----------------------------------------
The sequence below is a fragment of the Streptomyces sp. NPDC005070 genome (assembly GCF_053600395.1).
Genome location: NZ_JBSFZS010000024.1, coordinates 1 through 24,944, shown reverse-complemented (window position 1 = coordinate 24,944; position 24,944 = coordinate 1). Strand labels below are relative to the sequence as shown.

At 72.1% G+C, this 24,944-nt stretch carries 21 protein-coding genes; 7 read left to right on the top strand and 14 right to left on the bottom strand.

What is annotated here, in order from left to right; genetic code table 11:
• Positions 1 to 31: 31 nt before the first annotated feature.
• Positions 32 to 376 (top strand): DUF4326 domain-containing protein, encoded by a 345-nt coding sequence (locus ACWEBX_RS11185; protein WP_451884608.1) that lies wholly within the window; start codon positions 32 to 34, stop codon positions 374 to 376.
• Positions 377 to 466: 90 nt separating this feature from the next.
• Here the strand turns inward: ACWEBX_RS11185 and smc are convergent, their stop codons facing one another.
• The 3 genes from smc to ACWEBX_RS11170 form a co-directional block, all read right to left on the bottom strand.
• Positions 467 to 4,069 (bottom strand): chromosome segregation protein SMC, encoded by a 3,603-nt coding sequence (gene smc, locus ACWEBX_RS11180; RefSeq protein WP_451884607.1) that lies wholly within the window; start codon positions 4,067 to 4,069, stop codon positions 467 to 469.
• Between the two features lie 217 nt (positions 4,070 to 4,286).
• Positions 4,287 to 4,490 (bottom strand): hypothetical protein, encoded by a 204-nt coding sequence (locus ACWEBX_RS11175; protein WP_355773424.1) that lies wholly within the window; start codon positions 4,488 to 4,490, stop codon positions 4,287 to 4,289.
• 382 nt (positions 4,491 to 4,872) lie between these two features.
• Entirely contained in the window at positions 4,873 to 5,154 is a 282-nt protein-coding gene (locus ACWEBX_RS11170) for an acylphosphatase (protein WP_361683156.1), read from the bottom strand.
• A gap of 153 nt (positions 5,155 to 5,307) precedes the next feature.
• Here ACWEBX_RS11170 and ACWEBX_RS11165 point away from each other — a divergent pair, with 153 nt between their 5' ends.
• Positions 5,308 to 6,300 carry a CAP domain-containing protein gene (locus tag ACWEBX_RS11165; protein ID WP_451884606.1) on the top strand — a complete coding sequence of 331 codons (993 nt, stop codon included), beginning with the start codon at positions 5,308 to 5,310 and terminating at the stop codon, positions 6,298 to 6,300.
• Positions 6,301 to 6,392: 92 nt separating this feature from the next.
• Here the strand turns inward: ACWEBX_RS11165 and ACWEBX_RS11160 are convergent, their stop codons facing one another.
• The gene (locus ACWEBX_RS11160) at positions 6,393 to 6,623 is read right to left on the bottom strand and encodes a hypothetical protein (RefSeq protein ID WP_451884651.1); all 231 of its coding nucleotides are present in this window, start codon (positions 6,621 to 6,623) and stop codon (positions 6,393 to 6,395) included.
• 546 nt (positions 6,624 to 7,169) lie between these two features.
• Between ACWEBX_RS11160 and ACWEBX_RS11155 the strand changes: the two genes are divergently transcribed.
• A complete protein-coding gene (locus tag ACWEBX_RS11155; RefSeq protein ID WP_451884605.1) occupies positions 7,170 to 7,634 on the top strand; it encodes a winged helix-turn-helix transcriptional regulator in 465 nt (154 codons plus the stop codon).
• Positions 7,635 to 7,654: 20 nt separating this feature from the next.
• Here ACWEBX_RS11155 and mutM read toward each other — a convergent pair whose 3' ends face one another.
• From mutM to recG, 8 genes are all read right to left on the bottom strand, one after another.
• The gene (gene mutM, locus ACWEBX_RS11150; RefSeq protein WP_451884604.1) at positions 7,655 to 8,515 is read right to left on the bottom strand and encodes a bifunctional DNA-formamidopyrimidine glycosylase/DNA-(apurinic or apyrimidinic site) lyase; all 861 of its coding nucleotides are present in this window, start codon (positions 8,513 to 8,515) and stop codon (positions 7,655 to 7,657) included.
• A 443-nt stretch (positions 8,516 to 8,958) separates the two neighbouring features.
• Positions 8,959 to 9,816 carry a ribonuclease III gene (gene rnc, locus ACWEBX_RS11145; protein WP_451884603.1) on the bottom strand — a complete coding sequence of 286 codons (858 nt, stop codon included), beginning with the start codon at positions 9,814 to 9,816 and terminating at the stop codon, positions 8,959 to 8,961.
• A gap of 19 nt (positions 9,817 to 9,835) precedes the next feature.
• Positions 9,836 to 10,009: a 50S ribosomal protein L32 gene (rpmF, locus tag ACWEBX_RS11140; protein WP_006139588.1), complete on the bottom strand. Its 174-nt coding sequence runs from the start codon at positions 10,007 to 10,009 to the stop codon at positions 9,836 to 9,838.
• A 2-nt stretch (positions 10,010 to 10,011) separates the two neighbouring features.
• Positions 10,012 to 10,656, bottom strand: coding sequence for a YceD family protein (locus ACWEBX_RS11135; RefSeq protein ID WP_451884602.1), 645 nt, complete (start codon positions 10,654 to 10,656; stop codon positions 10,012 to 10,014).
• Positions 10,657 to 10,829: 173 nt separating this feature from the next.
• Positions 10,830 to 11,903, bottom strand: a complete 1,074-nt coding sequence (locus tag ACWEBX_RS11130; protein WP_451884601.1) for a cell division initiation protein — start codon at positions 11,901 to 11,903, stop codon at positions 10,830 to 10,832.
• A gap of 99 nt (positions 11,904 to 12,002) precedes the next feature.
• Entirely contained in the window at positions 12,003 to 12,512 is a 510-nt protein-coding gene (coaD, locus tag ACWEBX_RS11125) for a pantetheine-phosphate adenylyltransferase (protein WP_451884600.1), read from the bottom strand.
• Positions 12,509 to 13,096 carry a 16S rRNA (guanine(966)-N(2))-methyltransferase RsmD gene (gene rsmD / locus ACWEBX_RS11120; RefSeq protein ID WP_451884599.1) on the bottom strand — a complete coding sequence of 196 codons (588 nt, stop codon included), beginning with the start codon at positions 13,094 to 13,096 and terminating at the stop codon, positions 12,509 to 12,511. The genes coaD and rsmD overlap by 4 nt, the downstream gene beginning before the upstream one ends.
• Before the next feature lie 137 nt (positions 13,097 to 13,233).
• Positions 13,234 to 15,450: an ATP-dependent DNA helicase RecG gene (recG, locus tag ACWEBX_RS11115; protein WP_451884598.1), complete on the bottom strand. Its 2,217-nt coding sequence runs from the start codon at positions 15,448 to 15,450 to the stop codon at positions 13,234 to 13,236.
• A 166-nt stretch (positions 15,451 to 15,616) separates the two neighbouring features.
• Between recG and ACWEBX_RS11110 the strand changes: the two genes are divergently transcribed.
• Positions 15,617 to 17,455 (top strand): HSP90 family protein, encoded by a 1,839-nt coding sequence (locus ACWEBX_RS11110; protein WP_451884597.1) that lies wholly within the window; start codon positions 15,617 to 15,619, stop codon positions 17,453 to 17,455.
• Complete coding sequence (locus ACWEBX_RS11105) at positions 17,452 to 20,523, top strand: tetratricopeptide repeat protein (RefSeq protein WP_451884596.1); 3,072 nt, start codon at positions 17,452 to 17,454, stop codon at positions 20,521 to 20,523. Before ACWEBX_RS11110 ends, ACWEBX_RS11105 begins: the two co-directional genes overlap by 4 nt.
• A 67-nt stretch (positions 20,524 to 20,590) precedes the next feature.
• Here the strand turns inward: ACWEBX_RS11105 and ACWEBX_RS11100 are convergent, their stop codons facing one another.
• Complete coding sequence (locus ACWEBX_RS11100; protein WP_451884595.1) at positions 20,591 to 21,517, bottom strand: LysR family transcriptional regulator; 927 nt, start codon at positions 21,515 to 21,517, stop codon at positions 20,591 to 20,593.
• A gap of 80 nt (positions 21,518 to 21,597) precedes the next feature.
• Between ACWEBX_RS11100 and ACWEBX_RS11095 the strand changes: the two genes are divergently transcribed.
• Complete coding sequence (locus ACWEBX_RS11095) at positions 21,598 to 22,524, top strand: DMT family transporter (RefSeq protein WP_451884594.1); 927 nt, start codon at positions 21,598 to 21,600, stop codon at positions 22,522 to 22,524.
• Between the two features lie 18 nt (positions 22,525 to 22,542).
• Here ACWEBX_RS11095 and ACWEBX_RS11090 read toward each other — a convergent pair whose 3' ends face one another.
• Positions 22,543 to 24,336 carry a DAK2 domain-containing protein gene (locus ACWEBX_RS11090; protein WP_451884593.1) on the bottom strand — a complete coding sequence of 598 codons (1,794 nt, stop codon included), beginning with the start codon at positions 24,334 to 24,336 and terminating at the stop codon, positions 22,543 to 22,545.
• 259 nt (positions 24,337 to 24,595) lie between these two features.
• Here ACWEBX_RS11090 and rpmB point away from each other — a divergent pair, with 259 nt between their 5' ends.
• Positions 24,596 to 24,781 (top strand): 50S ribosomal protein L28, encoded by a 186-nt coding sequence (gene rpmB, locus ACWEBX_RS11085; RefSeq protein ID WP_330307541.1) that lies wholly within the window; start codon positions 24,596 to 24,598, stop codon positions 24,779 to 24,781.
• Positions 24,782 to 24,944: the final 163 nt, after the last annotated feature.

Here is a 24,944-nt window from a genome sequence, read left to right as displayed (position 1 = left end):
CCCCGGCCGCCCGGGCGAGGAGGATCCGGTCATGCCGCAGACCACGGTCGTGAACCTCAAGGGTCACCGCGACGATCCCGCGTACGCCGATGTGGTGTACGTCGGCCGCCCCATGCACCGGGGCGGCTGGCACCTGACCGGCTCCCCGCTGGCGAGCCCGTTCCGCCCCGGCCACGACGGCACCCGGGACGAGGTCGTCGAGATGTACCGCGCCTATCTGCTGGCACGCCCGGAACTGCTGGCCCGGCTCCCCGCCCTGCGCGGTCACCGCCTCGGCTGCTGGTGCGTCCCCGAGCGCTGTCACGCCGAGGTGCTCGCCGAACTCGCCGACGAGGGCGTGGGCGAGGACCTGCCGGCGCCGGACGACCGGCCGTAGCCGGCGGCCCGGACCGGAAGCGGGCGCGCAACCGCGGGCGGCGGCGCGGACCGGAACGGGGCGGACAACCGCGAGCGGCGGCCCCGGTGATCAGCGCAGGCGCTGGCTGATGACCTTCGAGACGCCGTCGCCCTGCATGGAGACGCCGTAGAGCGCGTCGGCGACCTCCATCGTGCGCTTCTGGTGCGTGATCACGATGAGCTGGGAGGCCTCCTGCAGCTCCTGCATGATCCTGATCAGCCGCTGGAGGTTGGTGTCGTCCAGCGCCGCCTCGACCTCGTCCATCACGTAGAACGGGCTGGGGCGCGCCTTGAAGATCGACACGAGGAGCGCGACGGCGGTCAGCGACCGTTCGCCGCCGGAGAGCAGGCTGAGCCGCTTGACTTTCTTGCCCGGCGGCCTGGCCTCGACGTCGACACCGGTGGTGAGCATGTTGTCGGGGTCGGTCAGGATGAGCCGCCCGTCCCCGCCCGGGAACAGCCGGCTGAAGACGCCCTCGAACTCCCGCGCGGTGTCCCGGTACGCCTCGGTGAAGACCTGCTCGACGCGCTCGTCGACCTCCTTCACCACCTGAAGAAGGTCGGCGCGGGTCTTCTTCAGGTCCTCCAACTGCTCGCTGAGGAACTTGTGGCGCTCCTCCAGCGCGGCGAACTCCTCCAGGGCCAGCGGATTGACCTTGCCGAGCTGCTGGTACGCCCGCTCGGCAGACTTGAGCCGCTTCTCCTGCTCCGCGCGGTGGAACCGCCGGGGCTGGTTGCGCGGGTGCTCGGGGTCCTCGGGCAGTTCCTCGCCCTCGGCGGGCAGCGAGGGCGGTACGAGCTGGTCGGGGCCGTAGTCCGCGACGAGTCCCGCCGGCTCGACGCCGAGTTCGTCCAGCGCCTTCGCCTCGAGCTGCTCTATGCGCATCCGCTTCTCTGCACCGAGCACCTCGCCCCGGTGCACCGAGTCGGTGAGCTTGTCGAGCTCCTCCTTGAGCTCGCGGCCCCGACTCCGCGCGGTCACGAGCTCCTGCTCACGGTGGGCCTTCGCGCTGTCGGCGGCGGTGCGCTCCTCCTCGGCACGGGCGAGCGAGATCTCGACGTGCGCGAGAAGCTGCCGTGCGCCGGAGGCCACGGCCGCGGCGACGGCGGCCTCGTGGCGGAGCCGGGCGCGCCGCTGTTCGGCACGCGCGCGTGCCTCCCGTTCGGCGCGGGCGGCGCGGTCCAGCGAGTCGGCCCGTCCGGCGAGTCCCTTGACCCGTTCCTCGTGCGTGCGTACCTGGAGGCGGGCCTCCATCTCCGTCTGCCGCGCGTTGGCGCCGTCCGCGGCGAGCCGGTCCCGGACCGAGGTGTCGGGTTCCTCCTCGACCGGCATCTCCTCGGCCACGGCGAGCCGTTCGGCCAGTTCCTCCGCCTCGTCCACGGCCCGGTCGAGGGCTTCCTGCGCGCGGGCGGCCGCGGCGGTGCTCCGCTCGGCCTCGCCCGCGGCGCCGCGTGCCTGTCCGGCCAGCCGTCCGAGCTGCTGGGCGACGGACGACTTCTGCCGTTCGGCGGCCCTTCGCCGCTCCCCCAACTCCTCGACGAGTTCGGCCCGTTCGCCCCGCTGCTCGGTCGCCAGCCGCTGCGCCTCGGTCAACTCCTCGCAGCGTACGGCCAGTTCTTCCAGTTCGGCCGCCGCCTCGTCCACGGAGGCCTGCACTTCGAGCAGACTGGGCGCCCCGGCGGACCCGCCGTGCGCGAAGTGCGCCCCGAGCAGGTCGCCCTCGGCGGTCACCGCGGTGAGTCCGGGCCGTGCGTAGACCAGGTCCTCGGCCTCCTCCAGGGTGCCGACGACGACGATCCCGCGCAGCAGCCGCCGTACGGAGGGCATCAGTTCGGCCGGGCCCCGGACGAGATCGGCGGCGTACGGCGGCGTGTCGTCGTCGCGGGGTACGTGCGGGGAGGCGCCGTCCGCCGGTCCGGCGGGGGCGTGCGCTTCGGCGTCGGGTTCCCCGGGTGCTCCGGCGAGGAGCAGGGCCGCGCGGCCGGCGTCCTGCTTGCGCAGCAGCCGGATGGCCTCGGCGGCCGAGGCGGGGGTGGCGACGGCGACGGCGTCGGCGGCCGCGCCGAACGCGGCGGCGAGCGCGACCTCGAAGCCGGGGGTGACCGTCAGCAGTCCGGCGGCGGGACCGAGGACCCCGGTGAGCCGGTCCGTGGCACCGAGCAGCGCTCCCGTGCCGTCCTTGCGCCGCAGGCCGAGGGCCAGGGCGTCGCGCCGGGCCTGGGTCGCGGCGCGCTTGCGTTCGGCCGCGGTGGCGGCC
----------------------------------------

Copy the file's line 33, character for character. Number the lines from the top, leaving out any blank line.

• Positions 10,012 to 10,656, bottom strand: coding sequence for a YceD family protein (locus ACWEBX_RS11135; RefSeq protein ID WP_451884602.1), 645 nt, complete (start codon positions 10,654 to 10,656; stop codon positions 10,012 to 10,014).